An Inkling of Dheliya, a Contemporary Reading by Writers
A tired evening in July, not all too long ago, we found ourselves walking along the rutted outskirts of West Henveiru. With the weight of an elapsing weekend bearing heavily upon our eyelids, we turned an unassuming corner to Meraki, our city’s most famous millennial hotspot. The sight of familiar faces and a slightly buzzing atmosphere welcomed us, as did the waft of coffee, notes of honey treacle in the background. One by one, friends and strangers slipped themselves in. We perched atop wooden barstools, leaning against the bar. Sip and wonder, suggested a lurid sign in front of us, as we waited in anticipation of what the night had in store.
Dheliya, a short fiction reading by and of contemporary Maldivian writers, is the brainchild of two friends Migdad and Kamal. By hosting such readings, the first of which we were witnessing right then, they aim to instigate a deeper appreciation for the written and spoken word, giving impetus to a brand new wave of homegrown literature. ‘If there is a goal,’ said a rather caffeinated Kamal, ‘it is to publish a selection of Dheliya’s submissions. Let’s hope it happens.’
The night began propitiously, with a reading of late Mohamed Jameel Didi’s Thiladhunmathee Dhuthuruge Handhaanthah. The excerpt was backed by the steady pulse of a single drum, its cadence slowly rising in parallel to the words’ urgency. ‘Mi thelheny marashey,’ a female voice frantically cried out. ‘Bandah marany ey… Mi gendhany maraashey!’ As the narration grew more and more restless, so did the accompanying beats of drum. A sense of unease soon pervaded the room, until what was left was only a cacophony of rhythmic discord, following the convulsions of sudden death.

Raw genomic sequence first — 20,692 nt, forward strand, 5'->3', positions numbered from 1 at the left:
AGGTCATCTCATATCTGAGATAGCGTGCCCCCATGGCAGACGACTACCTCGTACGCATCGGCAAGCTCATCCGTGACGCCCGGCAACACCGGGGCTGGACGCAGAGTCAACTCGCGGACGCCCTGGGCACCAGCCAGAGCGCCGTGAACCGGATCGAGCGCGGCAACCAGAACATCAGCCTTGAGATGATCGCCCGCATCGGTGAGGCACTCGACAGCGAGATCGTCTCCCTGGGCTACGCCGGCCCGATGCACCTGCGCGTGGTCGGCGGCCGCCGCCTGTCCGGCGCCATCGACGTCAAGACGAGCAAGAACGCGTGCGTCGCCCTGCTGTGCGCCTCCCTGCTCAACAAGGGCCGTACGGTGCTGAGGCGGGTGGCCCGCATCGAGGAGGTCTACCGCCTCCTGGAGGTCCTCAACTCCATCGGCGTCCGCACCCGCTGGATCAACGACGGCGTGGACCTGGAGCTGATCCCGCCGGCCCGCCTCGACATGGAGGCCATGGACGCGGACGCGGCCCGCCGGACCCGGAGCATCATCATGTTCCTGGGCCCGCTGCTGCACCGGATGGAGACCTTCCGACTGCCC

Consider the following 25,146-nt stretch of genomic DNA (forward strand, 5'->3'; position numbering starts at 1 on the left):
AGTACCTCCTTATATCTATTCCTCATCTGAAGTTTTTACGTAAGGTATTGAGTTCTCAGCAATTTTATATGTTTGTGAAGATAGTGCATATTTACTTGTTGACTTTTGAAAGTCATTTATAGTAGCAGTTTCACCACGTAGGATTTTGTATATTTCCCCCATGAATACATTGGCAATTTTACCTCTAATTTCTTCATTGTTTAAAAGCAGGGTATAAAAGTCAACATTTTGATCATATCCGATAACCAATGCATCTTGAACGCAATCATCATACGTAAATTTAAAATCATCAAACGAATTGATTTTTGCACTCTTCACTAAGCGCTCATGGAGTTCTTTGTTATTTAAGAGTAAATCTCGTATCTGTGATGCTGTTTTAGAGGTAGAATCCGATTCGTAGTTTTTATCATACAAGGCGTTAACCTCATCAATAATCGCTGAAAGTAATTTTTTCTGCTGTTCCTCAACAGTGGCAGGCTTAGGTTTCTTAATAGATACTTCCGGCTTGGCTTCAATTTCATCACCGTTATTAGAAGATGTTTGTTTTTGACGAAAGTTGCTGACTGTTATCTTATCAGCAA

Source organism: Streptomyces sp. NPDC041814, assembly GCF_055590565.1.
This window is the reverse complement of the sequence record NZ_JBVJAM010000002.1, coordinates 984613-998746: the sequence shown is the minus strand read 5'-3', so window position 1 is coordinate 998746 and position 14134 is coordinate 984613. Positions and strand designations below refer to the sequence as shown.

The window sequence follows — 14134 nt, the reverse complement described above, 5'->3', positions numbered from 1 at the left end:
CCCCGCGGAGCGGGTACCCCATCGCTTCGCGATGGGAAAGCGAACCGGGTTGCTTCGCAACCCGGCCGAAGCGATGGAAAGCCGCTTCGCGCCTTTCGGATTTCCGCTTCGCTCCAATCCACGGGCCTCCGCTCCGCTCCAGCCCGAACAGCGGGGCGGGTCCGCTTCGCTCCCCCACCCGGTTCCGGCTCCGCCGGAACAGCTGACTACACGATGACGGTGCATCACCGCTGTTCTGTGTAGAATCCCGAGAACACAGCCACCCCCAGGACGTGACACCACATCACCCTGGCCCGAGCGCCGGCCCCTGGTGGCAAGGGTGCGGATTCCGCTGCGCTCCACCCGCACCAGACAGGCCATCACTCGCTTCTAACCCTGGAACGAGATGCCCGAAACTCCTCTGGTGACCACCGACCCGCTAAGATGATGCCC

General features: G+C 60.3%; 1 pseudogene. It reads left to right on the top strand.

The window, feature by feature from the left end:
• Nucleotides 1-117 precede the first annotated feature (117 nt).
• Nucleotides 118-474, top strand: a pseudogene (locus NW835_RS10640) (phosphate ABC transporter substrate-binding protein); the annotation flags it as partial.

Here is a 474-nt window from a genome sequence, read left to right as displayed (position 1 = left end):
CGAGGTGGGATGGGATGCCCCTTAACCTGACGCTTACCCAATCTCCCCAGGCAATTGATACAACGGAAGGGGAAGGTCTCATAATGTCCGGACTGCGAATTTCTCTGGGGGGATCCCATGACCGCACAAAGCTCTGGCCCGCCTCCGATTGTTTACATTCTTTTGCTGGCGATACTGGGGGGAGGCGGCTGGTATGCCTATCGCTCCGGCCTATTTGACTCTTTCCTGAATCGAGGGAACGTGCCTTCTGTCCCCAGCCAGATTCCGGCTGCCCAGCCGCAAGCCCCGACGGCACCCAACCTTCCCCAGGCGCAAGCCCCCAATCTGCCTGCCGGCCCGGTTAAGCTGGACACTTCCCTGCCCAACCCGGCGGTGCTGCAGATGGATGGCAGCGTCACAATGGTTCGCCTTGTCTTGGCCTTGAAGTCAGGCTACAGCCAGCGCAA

Intermission: a cigarette break. Some time to let the act sink in before the next. As the smoke rose and the rizlas rustled, we relaxed into conversation. ‘Kihineh evy dhemme?’ ‘Haadha salhiey dho.’ Handshakes were exchanged alongside brief nods and crude jokes, and before we knew it, another performance was about to begin.
Presented against soft strums of an acoustic guitar, the next reading reminisced a time in Male’ we ourselves could not recall, but could only imagine. The chords trembled as the story went on, before falling soundless much like the motors of the past, paving the way for partially blonde Ammadeys and the chairmen of the world. The motley readings meandered through impelling grim topics, fictions of provocative humor, and suave old gibberish, each inducing its own maque of engagement.
This is how the night unfolded, acts and intermissions, tension to climax. It was an almost effortless glissando between the mother tongue and English, between pensive seriousness and brilliant absurdity, capturing the audience in all fashions, while proving itself to be unwittingly sincere. Dheliya had made its debut, not so much an event as it was a casual affair, successfully bringing together writers and readers from all walks of life; an intergenerational cross-weave, leaving us wanting and hungry for the next.